How to become an emt

The rewards of being an EMT are immeasurable, but it is not a job for everyone. Do some self-examination before you decide to take an EMT training class. Here are some things to consider:

  • Being an EMT is a substantial time commitment.
    • Do you have the time to take a 4-6 month training class (~100 hours of classroom training)?
    • Do you have the time to do on-the-job training for an additional 4-6 months?
    • After your training is complete, can you commit to a consistent 12+ hours/month to work on the road as an EMT?
    • Do you have the time to attend quarterly mandatory training classes?
  • Can you handle the sight & smell of body fluids (blood, urine, vomit, feces), deep cuts, broken bones, needles, etc.?
  • Can you handle stressful situations?
  • How is your strength? If you had a partner, could you carry a 200+ pound patient down a flight of stairs?
  • Can you make decisions?
  • Do you have good communication skills?
  • Are you a team player?

If you think being an EMT is the right job for you, see Where to take an EMT Original class.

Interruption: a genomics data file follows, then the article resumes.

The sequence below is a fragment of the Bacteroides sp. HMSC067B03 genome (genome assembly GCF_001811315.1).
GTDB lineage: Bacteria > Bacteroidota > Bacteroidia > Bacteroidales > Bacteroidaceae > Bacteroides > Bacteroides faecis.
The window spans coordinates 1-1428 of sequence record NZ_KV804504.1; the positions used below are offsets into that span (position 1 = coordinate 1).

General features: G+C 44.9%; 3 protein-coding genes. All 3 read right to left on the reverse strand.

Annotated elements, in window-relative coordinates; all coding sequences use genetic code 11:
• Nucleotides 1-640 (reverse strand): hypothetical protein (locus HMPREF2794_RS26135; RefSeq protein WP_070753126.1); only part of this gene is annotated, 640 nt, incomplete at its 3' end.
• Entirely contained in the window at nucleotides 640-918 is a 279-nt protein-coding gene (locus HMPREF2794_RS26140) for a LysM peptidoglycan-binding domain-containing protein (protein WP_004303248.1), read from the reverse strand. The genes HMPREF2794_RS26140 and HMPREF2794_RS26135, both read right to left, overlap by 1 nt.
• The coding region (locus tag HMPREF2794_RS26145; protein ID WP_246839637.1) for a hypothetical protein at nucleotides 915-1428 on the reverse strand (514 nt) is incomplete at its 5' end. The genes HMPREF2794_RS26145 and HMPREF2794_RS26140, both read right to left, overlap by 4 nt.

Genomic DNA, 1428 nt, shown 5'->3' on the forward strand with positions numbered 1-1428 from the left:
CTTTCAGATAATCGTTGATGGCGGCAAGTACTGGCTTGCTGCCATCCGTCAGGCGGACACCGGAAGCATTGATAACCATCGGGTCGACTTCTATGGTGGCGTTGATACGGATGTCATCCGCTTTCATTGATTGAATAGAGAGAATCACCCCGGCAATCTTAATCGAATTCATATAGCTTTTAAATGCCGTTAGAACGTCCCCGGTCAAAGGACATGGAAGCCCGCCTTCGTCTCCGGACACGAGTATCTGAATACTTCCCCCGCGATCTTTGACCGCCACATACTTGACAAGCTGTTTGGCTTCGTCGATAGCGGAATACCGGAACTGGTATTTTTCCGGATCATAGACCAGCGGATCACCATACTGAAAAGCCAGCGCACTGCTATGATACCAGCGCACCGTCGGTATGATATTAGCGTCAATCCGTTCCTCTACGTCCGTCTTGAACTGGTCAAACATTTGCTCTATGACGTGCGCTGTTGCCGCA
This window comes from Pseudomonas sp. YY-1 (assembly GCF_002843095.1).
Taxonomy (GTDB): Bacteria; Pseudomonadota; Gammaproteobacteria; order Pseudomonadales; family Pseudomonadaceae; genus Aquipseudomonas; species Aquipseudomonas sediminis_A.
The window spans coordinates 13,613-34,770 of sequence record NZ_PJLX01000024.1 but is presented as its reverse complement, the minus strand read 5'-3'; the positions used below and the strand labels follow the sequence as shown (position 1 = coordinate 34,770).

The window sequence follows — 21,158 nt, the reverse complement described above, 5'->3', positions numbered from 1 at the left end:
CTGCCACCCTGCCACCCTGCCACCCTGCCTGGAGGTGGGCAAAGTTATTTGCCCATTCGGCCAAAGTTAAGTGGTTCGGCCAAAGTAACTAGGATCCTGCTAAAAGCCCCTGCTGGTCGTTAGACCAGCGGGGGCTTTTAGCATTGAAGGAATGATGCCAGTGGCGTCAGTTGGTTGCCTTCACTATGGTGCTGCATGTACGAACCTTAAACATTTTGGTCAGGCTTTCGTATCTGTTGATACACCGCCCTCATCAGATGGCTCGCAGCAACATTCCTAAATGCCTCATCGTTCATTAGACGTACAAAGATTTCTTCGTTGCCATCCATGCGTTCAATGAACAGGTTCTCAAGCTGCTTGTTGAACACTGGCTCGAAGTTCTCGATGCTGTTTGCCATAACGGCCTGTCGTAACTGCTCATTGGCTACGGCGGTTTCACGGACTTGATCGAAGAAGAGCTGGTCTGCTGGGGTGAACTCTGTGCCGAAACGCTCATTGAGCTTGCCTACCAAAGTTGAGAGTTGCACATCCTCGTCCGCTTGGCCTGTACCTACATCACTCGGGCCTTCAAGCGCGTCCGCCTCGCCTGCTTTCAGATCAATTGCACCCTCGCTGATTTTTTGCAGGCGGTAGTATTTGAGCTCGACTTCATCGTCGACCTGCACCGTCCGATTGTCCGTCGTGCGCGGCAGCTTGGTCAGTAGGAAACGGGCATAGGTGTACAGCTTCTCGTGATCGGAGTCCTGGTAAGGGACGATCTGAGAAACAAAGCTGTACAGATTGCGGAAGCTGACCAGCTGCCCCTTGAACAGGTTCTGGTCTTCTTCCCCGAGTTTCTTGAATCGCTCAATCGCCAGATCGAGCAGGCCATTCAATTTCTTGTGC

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How to become an EMT

Instead of focusing on “How long does it take to become an EMT?” which the answer to that is roughly 16 weeks, it is better to realize that an EMT career begins with certification, but learning doesn’t end there. EMT education requirements are an ongoing process of continuing medical education (CME) courses being a cornerstone of your career. This can be done online, at community colleges by taking summer EMT classes or at conventions like EMS PRO Expo, where certified CME credits are provided.

PRO tip: Steps on how to become an emergency medical technician

  1. Research your state certification EMT education requirements
  2. Choose an online or local community college or university and sign up for EMT basic training